Take the 5 Step Seat Belt Test
Is your child riding in the car safe?
Having been a Child Passenger Safety (CPS) Technician for many years now I can understand my husband’s desire to follow people home to educate them about properly restraining their children in the vehicle. (He says he’s only done it while in his firefighter uniform. And as far as I know he’s only done it once. And I know he had the best of intentions; he wants every child to be safe in the car.)
As I drive around town the number of kids I see improperly restrained, unrestrained or sitting in the front seat appalls me.
Just the other day we saw a infant riding in the car in the arms of someone sitting in the front seat of a vehicle driving behind us. I know parents ultimately want to keep their children safe. So I wonder, do these parents just not know? Do they remember to their childhood thinking, “well, we all made it out alive without car seats at all”? Can some of them not afford a car seat and don’t know where to find an organization that offers them for free?
Before moving your child to a vehicle seat belt try the 5 step seat belt test
The statistics say the booster age range child is the most likely to not use a proper child restraint. I’ve heard a lot of excuses for this. The one I’ve heard the most is, “my child is older and thinks a booster seat is for babies.”
I deplore you parents to keep your babies safe while riding in the car no matter what age they are. So before a child should be sitting in a car seat, he or she needs to meet the following five criteria called the 5 Step Seat Belt Test:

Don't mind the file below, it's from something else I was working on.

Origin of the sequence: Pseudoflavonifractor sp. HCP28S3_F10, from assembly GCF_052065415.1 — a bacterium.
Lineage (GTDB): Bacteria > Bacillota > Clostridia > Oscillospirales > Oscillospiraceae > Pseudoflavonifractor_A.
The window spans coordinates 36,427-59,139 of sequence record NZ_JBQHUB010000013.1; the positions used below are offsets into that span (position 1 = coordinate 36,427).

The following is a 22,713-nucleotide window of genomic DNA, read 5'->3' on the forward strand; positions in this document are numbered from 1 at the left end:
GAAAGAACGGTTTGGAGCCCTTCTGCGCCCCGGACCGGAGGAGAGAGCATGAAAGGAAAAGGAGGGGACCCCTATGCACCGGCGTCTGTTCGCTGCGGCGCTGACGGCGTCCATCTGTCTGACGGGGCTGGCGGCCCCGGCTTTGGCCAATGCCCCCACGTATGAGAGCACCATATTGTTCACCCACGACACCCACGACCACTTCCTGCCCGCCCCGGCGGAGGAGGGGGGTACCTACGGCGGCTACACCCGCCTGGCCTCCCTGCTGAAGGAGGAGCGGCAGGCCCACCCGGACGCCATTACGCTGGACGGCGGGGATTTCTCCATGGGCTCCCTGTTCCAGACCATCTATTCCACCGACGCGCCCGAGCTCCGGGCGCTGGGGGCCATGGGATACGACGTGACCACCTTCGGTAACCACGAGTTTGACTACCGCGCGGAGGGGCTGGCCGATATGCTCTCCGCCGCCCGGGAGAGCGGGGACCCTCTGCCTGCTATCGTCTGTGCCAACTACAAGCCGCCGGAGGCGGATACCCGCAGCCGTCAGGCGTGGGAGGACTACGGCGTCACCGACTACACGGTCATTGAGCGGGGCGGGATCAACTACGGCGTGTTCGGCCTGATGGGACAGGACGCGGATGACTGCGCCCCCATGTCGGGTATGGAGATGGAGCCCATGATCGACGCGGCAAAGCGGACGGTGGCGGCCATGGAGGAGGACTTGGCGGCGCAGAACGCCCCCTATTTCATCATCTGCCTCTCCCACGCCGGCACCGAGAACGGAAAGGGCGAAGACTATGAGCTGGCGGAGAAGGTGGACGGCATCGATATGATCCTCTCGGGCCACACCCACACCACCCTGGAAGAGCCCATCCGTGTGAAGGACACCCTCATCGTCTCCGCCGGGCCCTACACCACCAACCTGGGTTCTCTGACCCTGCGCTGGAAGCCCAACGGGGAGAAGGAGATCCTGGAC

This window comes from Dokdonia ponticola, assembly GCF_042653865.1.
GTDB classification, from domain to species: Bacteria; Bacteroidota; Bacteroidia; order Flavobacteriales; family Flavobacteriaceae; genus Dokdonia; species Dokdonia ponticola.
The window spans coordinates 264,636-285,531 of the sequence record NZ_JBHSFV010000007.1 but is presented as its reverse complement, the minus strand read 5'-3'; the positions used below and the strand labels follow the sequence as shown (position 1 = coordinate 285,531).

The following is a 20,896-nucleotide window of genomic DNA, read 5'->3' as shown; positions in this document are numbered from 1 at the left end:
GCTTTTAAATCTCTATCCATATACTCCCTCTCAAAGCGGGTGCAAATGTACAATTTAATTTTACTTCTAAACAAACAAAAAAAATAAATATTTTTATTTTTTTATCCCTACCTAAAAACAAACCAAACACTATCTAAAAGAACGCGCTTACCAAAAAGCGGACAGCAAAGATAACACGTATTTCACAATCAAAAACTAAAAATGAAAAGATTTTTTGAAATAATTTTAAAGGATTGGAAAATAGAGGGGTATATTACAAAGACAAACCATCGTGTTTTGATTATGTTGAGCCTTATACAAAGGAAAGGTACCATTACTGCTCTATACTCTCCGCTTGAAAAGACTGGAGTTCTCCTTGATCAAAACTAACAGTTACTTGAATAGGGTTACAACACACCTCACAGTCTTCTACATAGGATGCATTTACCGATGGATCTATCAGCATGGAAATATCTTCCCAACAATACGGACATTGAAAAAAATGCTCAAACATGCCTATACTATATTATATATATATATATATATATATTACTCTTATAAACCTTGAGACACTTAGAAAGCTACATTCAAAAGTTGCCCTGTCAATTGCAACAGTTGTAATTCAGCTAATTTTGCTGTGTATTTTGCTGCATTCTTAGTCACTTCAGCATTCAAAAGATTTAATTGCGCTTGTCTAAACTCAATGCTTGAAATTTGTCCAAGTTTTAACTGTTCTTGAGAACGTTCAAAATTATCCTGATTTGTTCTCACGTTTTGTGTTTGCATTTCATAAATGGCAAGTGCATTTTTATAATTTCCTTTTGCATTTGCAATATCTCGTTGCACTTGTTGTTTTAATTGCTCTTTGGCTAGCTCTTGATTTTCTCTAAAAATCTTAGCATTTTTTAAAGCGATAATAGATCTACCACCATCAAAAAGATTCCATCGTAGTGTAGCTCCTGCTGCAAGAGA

- Shoulder belt crosses between the neck and shoulder.
- Lower back is against the vehicle seat
- Lap belt is on the thighs.
- The knees bend at the end of the seat.
- The child can ride like this for the entire ride.
Sometimes children will meet these criteria in some cars but not in others because different seat belts in different cars fit differently.
The general rule of thumb is the child needs to be at least 4 foot 9 inches tall to fit properly.
Different states may also have an age requirement. Sometimes the state will say age “and” height meaning they have to be both that age and height. And sometimes the law will say age “or” height meaning the child has to be one or the other but not necessarily both to be legally allowed to be out of a child passenger safety seat.
Please remember also it is best practice for children to be seated in the back seat until they are 13-years-old.
We want to know, did you know the 5-step test prior to reading this post? Share your comments below.
By Amie Durocher, Creative Director at Safe Ride 4 Kids and certified CPS Tech since 2004
Copyright 2014 Safe Ride 4 Kids. All rights reserved. This material may not be published, broadcast, rewritten or redistributed without permission.
This post was originally published May 2013 and has been updated for accuracy and comprehensiveness.